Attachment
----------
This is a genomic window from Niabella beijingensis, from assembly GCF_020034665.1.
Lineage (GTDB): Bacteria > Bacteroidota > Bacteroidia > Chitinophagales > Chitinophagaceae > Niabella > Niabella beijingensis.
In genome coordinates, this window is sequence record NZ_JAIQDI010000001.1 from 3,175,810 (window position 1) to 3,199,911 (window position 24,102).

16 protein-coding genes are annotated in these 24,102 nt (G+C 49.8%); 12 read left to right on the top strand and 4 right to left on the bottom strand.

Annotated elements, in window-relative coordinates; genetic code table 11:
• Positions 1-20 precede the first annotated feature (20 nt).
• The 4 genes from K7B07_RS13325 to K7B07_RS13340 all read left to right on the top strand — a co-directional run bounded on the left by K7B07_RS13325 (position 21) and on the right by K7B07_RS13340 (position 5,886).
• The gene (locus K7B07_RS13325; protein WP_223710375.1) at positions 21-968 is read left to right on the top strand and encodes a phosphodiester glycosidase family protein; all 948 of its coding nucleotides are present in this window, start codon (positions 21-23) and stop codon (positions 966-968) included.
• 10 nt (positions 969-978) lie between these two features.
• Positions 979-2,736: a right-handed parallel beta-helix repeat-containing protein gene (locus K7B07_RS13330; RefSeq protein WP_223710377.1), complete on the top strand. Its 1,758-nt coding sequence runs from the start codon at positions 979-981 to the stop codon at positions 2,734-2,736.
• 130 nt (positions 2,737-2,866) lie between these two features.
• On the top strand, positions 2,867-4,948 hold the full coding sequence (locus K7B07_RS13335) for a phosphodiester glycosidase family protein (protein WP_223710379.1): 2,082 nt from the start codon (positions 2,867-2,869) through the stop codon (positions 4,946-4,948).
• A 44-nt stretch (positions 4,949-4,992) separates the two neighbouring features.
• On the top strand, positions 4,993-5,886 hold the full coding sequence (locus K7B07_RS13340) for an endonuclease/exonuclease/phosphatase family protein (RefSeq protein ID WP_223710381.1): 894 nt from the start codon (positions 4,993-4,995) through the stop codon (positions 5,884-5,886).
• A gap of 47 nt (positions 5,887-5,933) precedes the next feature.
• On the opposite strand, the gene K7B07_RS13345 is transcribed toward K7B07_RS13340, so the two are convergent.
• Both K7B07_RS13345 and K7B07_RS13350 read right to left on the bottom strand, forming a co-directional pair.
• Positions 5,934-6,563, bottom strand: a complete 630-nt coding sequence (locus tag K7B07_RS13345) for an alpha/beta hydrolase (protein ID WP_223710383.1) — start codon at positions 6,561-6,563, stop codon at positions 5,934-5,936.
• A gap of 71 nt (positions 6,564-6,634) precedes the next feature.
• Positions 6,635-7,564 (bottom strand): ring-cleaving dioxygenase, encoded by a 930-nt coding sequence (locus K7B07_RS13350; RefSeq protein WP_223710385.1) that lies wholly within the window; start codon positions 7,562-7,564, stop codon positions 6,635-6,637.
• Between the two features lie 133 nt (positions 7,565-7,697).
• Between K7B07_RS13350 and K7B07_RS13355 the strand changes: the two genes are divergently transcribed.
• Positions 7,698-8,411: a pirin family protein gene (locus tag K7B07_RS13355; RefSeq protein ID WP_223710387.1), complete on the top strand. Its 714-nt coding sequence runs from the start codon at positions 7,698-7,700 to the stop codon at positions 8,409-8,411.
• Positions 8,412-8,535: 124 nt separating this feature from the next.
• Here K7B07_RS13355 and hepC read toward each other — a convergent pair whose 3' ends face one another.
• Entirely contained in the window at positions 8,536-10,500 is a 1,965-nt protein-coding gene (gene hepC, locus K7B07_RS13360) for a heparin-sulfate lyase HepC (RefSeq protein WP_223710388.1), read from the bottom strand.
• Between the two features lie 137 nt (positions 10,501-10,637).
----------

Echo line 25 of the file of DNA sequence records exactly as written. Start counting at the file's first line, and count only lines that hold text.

• Here K7B07_RS13355 and hepC read toward each other — a convergent pair whose 3' ends face one another.